KeyDuino, the quick and easy way to build NFC enabled things
Keyduino is an Arduino compatible development board with built-in NFC (Near-Field Communication).
KeyDuino is the easiest way to build an NFC project with the benefit of Arduino.
NFC or Near Field Communication is a standards-based short range wireless connectivity technology that enables making transactions, exchanging digital content or connecting electronic devices with a simple touch.
NFC is compatible with hundreds of millions of smartphones, contactless cards and readers already deployed worldwide.
KeyDuino greatly simplifies the development of your NFC projects thanks to the simplicity of Arduino platform.
KeyDuino will be the bridge that helps you wirelessly interact with your environment, drive motors, unlock strikes, control relays, read from a temperature sensor and all thanks to built in NFC connectivity, right out of the box.
The KeyDuino development board is Arduino Leonardo hardware (with a few exceptions, see Q/A) and software compatible .
Since the KeyDuino is based on the Arduino Leonardo (ATMEGA32U4) all code that runs on an Arduino Leonardo can also run on a KeyDuino
The main use of KeyDuino will be access control. Examples such as accessing your home's front door, your drawer or even your car door are all easily realizable with the KeyDuino.
To sum up; The Keyduino makes replacing your keys with your smartphone, the NFC Ring or any proximity card, a reality.
Reading & writing the content of an NFC tag or establish a peer to peer communication between KeyDuino and an NFC smartphone is easy !
But of course, the KeyDuino is not limited to just access control. The possibilities are endless!
In addition to these numerous projects, KeyDuino is also a fantastic way to teach yourself or others about NFC technology.
That's why we are developing an Android application to help establish peer to peer communication. For example, with that app, you can control every pin or receive an analog mesure from the KeyDuino without any contact !
* The deluxe packs will allow you to get any 2013 models, in any size, from the NFC ring website. (Signature, V1ntage, Alpha Signature)
There is still work to be done! We want to develop a custom library, more application samples and great tutorials so that anyone can quickly and very easily create their own applications!
The CITC is a not-for-profit organization with the mission of promoting IoT and contactless technologies like NFC and many others.
We realized that bringing all the simplicity of Arduino and also its large ecosystem into the realm of NFC would be a fantastic way to help many people discover, understand and use NFC.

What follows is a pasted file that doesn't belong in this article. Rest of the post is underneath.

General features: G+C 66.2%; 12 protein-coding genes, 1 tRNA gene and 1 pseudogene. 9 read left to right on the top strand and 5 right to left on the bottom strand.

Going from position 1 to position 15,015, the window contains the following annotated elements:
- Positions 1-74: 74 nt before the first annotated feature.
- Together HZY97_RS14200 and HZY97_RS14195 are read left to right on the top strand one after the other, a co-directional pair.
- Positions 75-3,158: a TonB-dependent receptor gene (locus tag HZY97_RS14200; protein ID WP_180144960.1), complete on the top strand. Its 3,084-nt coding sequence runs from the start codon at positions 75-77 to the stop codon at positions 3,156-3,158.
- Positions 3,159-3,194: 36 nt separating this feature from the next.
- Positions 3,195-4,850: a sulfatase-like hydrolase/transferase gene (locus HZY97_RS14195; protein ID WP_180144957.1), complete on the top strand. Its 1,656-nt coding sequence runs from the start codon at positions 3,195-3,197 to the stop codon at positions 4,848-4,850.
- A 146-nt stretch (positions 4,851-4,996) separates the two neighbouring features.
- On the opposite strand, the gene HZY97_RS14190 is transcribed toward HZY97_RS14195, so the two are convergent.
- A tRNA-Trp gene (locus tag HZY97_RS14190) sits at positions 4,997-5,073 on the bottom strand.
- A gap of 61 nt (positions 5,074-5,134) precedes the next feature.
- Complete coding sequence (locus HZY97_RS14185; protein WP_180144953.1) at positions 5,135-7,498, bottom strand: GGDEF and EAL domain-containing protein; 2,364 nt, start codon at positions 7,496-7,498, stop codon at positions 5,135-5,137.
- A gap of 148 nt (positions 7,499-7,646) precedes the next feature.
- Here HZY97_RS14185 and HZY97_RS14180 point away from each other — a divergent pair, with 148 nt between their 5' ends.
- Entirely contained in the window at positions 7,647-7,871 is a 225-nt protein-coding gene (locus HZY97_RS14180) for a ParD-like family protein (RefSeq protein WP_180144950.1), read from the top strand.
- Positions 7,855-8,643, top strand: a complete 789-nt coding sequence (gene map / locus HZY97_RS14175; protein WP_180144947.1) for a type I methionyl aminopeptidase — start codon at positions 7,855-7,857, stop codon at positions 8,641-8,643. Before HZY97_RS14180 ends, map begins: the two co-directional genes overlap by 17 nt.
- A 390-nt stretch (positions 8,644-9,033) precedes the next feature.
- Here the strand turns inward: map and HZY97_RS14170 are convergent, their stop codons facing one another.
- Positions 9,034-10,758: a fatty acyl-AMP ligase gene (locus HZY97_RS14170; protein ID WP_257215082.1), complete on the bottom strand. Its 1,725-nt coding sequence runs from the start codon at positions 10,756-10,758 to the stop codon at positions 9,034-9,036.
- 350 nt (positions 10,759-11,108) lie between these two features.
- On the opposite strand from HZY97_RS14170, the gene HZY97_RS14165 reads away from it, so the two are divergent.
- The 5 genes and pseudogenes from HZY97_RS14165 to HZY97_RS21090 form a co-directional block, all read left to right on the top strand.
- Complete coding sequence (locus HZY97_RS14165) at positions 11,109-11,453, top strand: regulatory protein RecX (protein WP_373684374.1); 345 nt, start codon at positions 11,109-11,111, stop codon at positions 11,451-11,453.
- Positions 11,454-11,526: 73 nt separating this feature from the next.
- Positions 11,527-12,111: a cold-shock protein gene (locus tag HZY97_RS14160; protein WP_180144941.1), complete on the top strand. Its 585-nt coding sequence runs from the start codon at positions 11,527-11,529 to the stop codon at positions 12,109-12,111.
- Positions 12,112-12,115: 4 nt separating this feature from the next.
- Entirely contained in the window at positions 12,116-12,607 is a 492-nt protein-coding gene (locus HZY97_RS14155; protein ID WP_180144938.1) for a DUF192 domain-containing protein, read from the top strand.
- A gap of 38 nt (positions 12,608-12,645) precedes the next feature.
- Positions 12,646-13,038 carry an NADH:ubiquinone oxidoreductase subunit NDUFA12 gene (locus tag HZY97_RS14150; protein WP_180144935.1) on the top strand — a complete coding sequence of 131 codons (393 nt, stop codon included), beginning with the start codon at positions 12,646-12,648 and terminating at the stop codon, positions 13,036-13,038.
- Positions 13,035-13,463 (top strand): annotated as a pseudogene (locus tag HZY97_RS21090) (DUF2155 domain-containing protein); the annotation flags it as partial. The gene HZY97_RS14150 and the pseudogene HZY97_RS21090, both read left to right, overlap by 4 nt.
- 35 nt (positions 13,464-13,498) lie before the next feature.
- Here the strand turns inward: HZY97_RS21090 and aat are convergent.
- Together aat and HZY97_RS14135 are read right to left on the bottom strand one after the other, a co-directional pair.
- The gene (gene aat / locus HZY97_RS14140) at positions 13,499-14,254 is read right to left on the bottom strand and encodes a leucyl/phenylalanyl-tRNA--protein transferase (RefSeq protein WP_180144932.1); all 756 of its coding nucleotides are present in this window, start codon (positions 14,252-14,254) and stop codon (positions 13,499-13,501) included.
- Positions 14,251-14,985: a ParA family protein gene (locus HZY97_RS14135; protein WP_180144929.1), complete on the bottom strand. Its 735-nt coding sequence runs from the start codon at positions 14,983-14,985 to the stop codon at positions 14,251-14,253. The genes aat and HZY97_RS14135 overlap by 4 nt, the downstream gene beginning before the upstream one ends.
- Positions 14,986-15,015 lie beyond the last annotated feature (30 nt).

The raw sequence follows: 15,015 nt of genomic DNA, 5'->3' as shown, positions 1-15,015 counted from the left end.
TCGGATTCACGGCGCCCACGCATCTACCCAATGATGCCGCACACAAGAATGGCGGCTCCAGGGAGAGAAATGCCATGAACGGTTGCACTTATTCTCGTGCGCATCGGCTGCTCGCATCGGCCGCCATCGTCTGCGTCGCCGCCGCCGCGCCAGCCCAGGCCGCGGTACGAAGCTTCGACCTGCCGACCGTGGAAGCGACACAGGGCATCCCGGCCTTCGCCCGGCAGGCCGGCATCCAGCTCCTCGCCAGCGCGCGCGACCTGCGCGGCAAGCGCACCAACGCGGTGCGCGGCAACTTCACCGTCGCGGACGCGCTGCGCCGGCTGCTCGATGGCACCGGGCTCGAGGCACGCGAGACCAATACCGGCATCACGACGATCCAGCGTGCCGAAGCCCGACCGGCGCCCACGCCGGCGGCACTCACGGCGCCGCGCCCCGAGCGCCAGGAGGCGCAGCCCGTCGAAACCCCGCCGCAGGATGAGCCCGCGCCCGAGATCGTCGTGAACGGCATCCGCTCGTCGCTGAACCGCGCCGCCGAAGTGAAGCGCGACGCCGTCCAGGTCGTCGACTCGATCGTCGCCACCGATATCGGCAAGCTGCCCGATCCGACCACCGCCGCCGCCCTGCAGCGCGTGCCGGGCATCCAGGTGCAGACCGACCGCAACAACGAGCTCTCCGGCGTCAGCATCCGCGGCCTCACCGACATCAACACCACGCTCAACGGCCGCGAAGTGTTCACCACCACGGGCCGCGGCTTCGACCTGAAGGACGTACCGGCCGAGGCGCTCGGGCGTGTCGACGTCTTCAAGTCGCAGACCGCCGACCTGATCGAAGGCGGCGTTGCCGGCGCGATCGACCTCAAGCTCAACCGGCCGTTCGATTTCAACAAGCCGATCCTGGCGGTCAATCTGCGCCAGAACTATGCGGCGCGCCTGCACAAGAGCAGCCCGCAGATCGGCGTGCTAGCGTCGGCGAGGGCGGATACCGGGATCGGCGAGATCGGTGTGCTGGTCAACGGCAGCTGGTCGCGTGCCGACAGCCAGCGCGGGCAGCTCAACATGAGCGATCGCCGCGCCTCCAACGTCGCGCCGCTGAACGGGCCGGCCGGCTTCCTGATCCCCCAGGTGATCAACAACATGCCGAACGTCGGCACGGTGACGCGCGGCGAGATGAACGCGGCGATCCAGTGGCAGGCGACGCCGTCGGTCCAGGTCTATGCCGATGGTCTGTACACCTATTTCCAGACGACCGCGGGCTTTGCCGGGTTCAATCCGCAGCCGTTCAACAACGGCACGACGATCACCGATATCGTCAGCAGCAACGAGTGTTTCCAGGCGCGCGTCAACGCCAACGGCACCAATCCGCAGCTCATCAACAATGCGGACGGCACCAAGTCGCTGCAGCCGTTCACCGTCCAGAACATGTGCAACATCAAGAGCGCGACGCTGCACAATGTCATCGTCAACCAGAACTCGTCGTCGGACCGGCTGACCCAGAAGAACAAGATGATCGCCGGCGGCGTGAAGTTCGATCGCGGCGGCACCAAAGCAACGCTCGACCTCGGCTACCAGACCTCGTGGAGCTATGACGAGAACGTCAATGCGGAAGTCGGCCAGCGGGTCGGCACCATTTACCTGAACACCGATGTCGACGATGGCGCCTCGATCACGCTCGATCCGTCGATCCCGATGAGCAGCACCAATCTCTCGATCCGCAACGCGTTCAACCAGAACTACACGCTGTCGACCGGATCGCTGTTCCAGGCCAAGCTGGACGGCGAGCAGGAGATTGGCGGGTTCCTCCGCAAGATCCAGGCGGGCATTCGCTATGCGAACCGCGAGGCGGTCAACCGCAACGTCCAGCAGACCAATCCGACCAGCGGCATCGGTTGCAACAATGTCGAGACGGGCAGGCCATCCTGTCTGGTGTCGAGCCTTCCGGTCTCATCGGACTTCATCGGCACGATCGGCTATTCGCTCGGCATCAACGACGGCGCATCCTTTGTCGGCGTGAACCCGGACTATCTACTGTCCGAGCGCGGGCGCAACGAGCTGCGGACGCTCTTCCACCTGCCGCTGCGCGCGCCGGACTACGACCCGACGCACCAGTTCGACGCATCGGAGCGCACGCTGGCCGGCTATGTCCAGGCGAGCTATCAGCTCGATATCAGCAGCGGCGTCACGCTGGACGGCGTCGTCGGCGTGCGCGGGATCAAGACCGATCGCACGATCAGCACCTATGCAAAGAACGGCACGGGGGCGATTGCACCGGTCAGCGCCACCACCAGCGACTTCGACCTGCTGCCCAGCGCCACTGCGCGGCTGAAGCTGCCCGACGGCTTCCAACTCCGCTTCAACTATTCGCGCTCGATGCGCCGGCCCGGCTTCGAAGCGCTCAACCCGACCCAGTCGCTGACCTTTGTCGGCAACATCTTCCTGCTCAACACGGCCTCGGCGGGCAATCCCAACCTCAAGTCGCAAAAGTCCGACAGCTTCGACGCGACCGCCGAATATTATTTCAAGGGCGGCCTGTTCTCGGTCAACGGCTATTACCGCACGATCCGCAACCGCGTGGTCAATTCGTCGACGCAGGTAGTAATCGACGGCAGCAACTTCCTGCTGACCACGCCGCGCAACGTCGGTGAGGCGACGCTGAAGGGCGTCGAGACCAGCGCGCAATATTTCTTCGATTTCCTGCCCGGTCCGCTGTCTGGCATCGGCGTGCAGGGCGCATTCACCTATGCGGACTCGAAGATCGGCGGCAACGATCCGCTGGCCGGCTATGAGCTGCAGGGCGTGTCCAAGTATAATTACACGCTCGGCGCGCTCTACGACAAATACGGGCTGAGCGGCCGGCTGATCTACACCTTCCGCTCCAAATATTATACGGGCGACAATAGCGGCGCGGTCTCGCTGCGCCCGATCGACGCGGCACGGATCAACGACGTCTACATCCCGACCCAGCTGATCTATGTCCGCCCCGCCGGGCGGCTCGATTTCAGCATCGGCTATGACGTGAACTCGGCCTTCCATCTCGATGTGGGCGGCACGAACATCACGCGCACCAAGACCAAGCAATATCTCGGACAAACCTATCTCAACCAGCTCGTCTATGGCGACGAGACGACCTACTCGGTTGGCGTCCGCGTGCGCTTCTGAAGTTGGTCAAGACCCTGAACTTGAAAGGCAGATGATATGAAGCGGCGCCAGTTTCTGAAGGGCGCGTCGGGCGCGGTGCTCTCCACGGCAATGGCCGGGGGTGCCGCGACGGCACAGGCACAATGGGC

- Same size as an Arduino Leonardo
- Uses NXP PN532 chip for NFC
- Includes KeyDuino library
- Input Voltage (Jack) – 7-12volts
- On board 5v & 3.3v regulator
- GPIO Pins – 20
- PWM channels – 7
- Analog input channels – 12
- Serial Communication: software UART, software SPI, I2C
- DC Current per I/O Pin - 40 mA
- Processor : ATMEGA 32u4
- Flash Memory - 32 KB.
- 4KB used by bootloader.
- SRAM - 2.5 KB
- EEPROM - 1 KB
- Clock Speed - 16 MHz
- LED’s for serial communication (RX, TX), supply & D13
- NFC – PN532 connected by HSU
- If the crowdfunding reaches 18k€ (instead of 25k€), every KeyDuino board will be sent with a small external antenna, really convenient to put the reading spot anywhere you want!
If the crowdfunding reaches 25k€ (instead of 30k€), every KeyDuino board will be sent with a big external antenna, increasing the reading range by three times!
Risks and challenges
The production itself of the KeyDuino boards will require a great deal of effort, since we are commited to ship only fully-tested, zero defect boards. To achieve this goal we will put in place very strict quality control procedures.
On a first small pre-release batch produced by ELECROW we achieved 100% compliance, so we are fairly confident that we can achieve our goal.
On the software side, we are commited to deliver a library with a comprehensive set of functions and features. Our main design goals for the library are:
- It should make it simple for newbees to develop their first NFC applications.
- It should not hinder experienced developers to do complex stuffLearn about accountability on Kickstarter
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